<body> -------------------
Contact Us       Consulting       Projects       Our Goals       About Us
home » Archive » Bioenergy_sustainability
Nature Blog Network

    Spanish company Ferry Group is to invest €42/US$55.2 million in a project for the production of biomass fuel pellets in Bulgaria. The 3-year project consists of establishing plantations of paulownia trees near the city of Tran. Paulownia is a fast-growing tree used for the commercial production of fuel pellets. Dnevnik - Feb. 20, 2007.

    Hungary's BHD Hõerõmû Zrt. is to build a 35 billion Forint (€138/US$182 million) commercial biomass-fired power plant with a maximum output of 49.9 MW in Szerencs (northeast Hungary). Portfolio.hu - Feb. 20, 2007.

    Tonight at 9pm, BBC Two will be showing a program on geo-engineering techniques to 'save' the planet from global warming. Five of the world's top scientists propose five radical scientific inventions which could stop climate change dead in its tracks. The ideas include: a giant sunshade in space to filter out the sun's rays and help cool us down; forests of artificial trees that would breath in carbon dioxide and stop the green house effect and a fleet futuristic yachts that will shoot salt water into the clouds thickening them and cooling the planet. BBC News - Feb. 19, 2007.

    Archer Daniels Midland, the largest U.S. ethanol producer, is planning to open a biodiesel plant in Indonesia with Wilmar International Ltd. this year and a wholly owned biodiesel plant in Brazil before July, the Wall Street Journal reported on Thursday. The Brazil plant is expected to be the nation's largest, the paper said. Worldwide, the company projects a fourfold rise in biodiesel production over the next five years. ADM was not immediately available to comment. Reuters - Feb. 16, 2007.

    Finnish engineering firm Pöyry Oyj has been awarded contracts by San Carlos Bioenergy Inc. to provide services for the first bioethanol plant in the Philippines. The aggregate contract value is EUR 10 million. The plant is to be build in the Province of San Carlos on the north-eastern tip of Negros Island. The plant is expected to deliver 120,000 liters/day of bioethanol and 4 MW of excess power to the grid. Kauppalehti Online - Feb. 15, 2007.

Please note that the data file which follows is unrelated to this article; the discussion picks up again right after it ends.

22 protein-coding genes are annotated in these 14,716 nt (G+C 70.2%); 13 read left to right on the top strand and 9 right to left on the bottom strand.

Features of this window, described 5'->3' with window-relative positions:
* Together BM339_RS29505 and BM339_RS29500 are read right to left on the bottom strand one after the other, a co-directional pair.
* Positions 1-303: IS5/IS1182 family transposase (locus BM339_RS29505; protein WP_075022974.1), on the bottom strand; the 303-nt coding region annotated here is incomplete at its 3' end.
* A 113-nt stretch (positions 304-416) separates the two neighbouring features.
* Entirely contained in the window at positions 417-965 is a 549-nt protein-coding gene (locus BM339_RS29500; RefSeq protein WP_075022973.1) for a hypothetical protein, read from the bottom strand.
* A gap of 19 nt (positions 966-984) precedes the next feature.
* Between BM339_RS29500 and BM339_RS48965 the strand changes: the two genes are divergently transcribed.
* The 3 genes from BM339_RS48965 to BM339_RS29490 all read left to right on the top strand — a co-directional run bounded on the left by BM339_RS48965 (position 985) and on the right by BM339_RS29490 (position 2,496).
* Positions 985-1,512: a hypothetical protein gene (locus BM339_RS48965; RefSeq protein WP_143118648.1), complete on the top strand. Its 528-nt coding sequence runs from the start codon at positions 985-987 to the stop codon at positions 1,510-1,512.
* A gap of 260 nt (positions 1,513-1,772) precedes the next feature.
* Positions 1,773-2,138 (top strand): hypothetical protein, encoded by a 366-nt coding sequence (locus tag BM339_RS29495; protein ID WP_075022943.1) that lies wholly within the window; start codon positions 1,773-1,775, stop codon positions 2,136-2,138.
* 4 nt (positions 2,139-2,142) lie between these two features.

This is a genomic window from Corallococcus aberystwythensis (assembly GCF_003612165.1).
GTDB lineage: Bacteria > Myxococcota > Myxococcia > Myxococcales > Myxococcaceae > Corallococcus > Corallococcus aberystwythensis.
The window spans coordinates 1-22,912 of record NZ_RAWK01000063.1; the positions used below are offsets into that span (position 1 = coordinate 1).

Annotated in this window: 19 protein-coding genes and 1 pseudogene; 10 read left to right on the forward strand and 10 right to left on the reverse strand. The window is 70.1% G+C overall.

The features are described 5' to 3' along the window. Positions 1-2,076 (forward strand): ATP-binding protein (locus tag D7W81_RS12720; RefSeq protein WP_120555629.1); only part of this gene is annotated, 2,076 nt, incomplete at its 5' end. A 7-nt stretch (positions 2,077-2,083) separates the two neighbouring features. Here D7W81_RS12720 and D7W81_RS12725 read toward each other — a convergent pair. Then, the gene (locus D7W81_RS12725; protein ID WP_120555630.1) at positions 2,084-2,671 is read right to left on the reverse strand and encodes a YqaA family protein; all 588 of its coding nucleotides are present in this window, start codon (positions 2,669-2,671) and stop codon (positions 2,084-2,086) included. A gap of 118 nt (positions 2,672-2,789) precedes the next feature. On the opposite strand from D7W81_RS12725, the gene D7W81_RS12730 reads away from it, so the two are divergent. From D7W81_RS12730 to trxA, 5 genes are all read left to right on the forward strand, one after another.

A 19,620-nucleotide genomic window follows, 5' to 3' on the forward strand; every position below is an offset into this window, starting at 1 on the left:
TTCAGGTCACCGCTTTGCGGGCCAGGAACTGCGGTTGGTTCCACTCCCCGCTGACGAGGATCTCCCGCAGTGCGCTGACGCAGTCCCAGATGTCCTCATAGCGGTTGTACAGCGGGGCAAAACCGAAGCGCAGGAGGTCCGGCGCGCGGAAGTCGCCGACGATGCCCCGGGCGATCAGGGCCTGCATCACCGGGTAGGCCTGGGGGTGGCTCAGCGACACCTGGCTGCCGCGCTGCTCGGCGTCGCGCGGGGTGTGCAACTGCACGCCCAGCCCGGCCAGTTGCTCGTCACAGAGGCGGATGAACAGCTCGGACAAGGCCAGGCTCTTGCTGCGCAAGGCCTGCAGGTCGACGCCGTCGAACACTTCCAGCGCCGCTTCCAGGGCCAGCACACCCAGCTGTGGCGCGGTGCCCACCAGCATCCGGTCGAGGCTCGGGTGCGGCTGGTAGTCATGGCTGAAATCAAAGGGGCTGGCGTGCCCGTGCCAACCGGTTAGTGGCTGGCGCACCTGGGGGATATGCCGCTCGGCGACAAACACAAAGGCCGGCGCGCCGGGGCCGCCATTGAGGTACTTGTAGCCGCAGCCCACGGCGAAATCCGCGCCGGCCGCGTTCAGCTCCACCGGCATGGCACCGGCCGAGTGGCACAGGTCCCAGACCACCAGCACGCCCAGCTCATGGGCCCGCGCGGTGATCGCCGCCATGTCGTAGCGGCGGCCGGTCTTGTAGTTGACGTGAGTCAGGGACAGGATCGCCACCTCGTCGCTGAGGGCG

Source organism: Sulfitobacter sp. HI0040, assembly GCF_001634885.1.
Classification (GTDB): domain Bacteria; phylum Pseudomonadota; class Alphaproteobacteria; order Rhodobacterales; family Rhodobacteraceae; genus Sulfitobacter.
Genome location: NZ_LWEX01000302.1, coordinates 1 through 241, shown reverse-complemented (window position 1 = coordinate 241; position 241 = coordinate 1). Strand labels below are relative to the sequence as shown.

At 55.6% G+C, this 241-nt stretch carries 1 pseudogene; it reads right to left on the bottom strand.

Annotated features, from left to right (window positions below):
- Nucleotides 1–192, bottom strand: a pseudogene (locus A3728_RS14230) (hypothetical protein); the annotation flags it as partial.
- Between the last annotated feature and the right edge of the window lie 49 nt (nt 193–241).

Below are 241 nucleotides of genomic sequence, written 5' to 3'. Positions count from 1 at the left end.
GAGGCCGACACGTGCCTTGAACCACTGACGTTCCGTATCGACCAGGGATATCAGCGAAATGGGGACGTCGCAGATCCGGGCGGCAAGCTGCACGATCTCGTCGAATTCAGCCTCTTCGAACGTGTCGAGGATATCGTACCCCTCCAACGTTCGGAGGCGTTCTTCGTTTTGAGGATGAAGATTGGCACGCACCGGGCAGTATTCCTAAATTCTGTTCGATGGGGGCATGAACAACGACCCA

In order to reduce fuel costs, a Mukono-based flower farm which exports to Europe, is building its own biodiesel plant, based on using Jatropha curcas seeds. It estimates the fuel will cut production costs by up to 20%. New Vision (Kampala, Uganda) - Feb. 12, 2007.

    The Tokyo Metropolitan Government has decided to use 10% biodiesel in its fleet of public buses. The world's largest city is served by the Toei Bus System, which is used by some 570,000 people daily. Digital World Tokyo - Feb. 12, 2007.

    Fearing lack of electricity supply in South Africa and a price tag on CO2, WSP Group SA is investing in a biomass power plant that will replace coal in the Letaba Citrus juicing plant which is located in Tzaneen. Mining Weekly - Feb. 8, 2007.

    In what it calls an important addition to its global R&D capabilities, Archer Daniels Midland (ADM) is to build a new bioenergy research center in Hamburg, Germany. World Grain - Feb. 5, 2007.

    EthaBlog's Henrique Oliveira interviews leading Brazilian biofuels consultant Marcelo Coelho who offers insights into the (foreign) investment dynamics in the sector, the history of Brazilian ethanol and the relationship between oil price trends and biofuels. EthaBlog - Feb. 2, 2007.

    The government of Taiwan has announced its renewable energy target: 12% of all energy should come from renewables by 2020. The plan is expected to revitalise Taiwan's agricultural sector and to boost its nascent biomass industry. China Post - Feb. 2, 2007.

    Production at Cantarell, the world's second biggest oil field, declined by 500,000 barrels or 25% last year. This virtual collapse is unfolding much faster than projections from Mexico's state-run oil giant Petroleos Mexicanos. Wall Street Journal - Jan. 30, 2007.

    Dubai-based and AIM listed Teejori Ltd. has entered into an agreement to invest €6 million to acquire a 16.7% interest in Bekon, which developed two proprietary technologies enabling dry-fermentation of biomass. Both technologies allow it to design, establish and operate biogas plants in a highly efficient way. Dry-Fermentation offers significant advantages to the existing widely used wet fermentation process of converting biomass to biogas. Ame Info - Jan. 22, 2007.

    Hindustan Petroleum Corporation Limited is to build a biofuel production plant in the tribal belt of Banswara, Rajasthan, India. The petroleum company has acquired 20,000 hectares of low value land in the district, which it plans to commit to growing jatropha and other biofuel crops. The company's chairman said HPCL was also looking for similar wasteland in the state of Chhattisgarh. Zee News - Jan. 15, 2007.

    The Zimbabwean national police begins planting jatropha for a pilot project that must result in a daily production of 1000 liters of biodiesel. The Herald (Harare), Via AllAfrica - Jan. 12, 2007.